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Terps' Brad Craddock is kicking up his game another notch

Baltimore Sun Media Group

COLLEGE PARK — Shortly before the start of preseason practice, Maryland kicker Brad Craddock saw some film from his freshman season in 2012.

His reaction: "Wow."

"My first year, I had no technique," said Craddock, an Australian who had never played organized football before signing with Maryland. "It was sort of like, 'There's the goals. Have a crack.' Now, I line up different. I face the ball another way. I'm really tense now [mechanically]. Before, I was really relaxed. It's complete opposite. It's crazy."

Craddock made just 16 of his 25 field goal attempts during that freshman season. But he has spent the past two offseasons working on his technique and continuing to build the understanding of the position he lacked when he arrived at Maryland.

The talent was always there. He could kick 50-plus-yard field goals even before he arrived in College Park. What he needed was refinement, which he has gained through time spent with the Terps' coaches and with former Ravens kicker Matt Stover.

Craddock made 21 of his 25 field goals last year and his coaches describe Craddock as even further along heading into this year.

"I don't know if there's a harder worker on our team in terms of working to prepare himself to be the best he can be," Maryland head coach Randy Edsall said. "The work he's done on his own to make himself the kicker he is today is remarkable. You have to congratulate the young man. He's one of those guys that is a student of the game and a student of kicking and the art of kicking. To watch what he's done, I'm very proud of him."

The biggest difference this year is Craddock's increased strength in the muscles important to kicking.

The 6-foot, 185-pound Craddock is bigger, stronger and more athletic than the now 46-year old Stover, but Stover was significantly stronger in those key muscle groups — such as hamstrings and quadriceps. When Craddock and Stover worked out together during the winter, Stover said Craddock could do only about one-quarter of the weight he could on the hamstring curl machine. Craddock also struggled with a quadriceps exercise that tested his muscular endurance.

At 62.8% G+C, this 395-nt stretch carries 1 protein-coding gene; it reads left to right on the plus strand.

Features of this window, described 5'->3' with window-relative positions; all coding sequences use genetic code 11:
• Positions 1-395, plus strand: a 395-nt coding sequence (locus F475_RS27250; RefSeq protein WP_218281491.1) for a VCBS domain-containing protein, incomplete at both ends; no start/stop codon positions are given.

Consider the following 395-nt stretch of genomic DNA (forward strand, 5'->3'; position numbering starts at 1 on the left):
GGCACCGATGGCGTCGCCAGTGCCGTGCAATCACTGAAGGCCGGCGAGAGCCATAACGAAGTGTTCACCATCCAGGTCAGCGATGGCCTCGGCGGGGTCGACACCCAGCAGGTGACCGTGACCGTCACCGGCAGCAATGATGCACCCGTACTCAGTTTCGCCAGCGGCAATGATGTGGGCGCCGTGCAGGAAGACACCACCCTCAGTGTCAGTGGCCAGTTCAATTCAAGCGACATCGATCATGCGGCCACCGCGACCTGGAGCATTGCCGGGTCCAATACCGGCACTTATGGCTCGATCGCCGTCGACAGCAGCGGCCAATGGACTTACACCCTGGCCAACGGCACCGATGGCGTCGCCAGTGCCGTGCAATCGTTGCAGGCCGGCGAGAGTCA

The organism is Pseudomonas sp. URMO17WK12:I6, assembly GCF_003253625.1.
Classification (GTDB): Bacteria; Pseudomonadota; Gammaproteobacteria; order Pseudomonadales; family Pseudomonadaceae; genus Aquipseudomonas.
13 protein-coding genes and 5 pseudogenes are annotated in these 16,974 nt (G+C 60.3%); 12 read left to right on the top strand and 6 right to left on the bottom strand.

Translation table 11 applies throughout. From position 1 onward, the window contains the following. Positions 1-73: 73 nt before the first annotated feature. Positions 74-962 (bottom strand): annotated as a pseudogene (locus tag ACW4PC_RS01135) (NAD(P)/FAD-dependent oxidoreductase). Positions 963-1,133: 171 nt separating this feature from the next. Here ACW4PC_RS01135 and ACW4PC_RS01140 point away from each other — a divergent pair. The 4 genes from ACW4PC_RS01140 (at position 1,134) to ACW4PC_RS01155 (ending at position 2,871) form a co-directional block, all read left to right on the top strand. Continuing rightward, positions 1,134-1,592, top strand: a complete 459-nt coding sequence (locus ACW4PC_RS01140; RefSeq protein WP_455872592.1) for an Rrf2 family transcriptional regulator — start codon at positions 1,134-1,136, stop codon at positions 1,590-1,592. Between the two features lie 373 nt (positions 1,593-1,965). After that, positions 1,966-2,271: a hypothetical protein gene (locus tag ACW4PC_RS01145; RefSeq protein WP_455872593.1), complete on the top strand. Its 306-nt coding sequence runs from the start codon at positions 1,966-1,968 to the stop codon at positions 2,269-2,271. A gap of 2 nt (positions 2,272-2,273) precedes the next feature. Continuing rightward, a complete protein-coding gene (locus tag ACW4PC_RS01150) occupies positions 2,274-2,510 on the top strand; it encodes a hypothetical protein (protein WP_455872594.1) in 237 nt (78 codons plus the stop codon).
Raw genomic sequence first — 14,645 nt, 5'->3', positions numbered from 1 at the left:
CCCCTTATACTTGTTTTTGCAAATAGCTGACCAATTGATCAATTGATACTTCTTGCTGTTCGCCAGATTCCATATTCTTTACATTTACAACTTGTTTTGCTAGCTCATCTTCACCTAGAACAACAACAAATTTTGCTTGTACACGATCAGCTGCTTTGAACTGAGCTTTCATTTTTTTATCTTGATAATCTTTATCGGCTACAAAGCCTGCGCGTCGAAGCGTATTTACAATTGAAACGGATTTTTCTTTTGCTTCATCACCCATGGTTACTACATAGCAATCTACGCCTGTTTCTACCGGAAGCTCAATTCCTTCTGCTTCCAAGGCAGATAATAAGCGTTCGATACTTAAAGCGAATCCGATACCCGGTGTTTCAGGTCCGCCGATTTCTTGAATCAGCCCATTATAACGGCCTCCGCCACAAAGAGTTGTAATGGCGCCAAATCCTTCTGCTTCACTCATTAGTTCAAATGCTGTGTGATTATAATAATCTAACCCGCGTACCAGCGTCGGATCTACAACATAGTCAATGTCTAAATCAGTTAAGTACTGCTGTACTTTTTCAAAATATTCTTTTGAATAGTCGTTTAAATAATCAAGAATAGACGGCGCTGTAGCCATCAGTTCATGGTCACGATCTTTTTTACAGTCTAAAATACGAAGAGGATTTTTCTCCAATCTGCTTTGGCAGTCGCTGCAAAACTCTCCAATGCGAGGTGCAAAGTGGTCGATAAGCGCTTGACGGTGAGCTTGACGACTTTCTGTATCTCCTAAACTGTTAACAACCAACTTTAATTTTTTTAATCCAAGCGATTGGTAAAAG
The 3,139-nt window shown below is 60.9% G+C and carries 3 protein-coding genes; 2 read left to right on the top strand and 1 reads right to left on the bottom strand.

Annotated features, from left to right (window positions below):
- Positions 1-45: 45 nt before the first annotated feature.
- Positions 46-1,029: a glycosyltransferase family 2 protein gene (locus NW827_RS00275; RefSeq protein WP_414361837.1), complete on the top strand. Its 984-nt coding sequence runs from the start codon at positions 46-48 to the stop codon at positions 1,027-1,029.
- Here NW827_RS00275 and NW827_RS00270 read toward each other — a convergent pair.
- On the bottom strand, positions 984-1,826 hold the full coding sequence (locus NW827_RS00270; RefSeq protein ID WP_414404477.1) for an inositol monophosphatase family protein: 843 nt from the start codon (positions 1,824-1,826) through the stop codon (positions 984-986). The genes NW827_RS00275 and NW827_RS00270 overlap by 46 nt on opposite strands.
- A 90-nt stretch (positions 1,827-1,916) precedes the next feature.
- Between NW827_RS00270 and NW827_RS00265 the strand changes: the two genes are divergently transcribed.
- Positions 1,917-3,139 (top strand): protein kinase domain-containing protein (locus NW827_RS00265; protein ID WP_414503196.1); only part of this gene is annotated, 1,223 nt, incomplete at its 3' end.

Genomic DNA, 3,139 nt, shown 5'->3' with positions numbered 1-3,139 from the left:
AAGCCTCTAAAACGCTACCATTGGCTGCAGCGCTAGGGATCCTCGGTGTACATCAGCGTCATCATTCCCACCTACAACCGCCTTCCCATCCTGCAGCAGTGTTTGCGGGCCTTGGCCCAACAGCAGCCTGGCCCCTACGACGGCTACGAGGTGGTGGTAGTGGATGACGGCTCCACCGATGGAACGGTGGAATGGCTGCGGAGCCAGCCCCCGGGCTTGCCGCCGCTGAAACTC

So Craddock got to work and, according to Stover, improved his strength in those key areas.

"I believe he will be even better this year because he will be stronger and will be more durable," Stover said. "If you ask anybody who feels that way when they're over a ball and they're ready to kick it, when they feel strong and they feel like everything is going to hold tight, you can attack a ball like you've never attacked."

Craddock also continues to improve his technique and his understanding of kicking.

To Stover, Craddock's technique is "night and day" from where he was as a freshman. But Stover is even more impressed by Craddock's ability to now self-analyze and identify fundamental mistakes.

Unlike when Craddock was a rising sophomore, Stover said Craddock knows what to look for on film and can break down and identify what went wrong on each of his missed kicks, which helps prevent repeated errors.

"He's gone from a guy that can just bang the ball to an actual technique, fundamental, solid kicker who can overcome a miss — a guy who can actually correct a mistake and execute the next one," Stover said. "Mentally, he's gotten stronger. Therefore, he's confident within his ability that when he approaches the ball, he knows he's done everything he can to make that kick."

Craddock missed eight kicks during preseason practice drills, but seven of the eight misses were on attempts from 50 yards or beyond, and he still finished a respectable 37 of 45 (82 percent).

During one practice, Craddock made all five of his kicks, including one from 51 yards, despite torrential rain.

"I think he's going to continue to get better," Edsall said, "He wants to get better, and he's going to do whatever he can to get better."

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